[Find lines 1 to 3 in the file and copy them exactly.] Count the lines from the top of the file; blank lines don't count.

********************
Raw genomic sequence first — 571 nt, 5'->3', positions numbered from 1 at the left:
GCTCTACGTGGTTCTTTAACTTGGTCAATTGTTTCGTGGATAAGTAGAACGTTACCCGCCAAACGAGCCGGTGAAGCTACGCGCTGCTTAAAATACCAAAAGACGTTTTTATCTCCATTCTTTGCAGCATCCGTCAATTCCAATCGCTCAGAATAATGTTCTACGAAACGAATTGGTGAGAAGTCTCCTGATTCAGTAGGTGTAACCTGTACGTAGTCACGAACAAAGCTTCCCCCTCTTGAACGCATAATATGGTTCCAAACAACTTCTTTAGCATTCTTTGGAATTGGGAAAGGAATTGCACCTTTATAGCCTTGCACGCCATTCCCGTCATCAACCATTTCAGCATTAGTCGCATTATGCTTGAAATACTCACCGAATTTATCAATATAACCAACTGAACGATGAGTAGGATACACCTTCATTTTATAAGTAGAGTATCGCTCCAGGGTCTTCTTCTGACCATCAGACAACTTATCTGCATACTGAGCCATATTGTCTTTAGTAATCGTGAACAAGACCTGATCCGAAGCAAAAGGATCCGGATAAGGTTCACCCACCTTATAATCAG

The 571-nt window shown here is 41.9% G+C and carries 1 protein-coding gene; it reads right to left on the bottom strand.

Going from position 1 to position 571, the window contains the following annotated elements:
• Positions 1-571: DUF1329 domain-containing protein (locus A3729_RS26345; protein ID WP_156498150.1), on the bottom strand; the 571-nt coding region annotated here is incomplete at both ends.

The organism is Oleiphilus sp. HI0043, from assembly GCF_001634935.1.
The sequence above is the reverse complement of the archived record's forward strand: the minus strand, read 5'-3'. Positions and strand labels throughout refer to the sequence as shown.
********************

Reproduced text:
Raw genomic sequence first — 571 nt, 5'->3', positions numbered from 1 at the left:
GCTCTACGTGGTTCTTTAACTTGGTCAATTGTTTCGTGGATAAGTAGAACGTTACCCGCCAAACGAGCCGGTGAAGCTACGCGCTGCTTAAAATACCAAAAGACGTTTTTATCTCCATTCTTTGCAGCATCCGTCAATTCCAATCGCTCAGAATAATGTTCTACGAAACGAATTGGTGAGAAGTCTCCTGATTCAGTAGGTGTAACCTGTACGTAGTCACGAACAAAGCTTCCCCCTCTTGAACGCATAATATGGTTCCAAACAACTTCTTTAGCATTCTTTGGAATTGGGAAAGGAATTGCACCTTTATAGCCTTGCACGCCATTCCCGTCATCAACCATTTCAGCATTAGTCGCATTATGCTTGAAATACTCACCGAATTTATCAATATAACCAACTGAACGATGAGTAGGATACACCTTCATTTTATAAGTAGAGTATCGCTCCAGGGTCTTCTTCTGACCATCAGACAACTTATCTGCATACTGAGCCATATTGTCTTTAGTAATCGTGAACAAGACCTGATCCGAAGCAAAAGGATCCGGATAAGGTTCACCCACCTTATAATCAG

The 571-nt window shown here is 41.9% G+C and carries 1 protein-coding gene; it reads right to left on the bottom strand.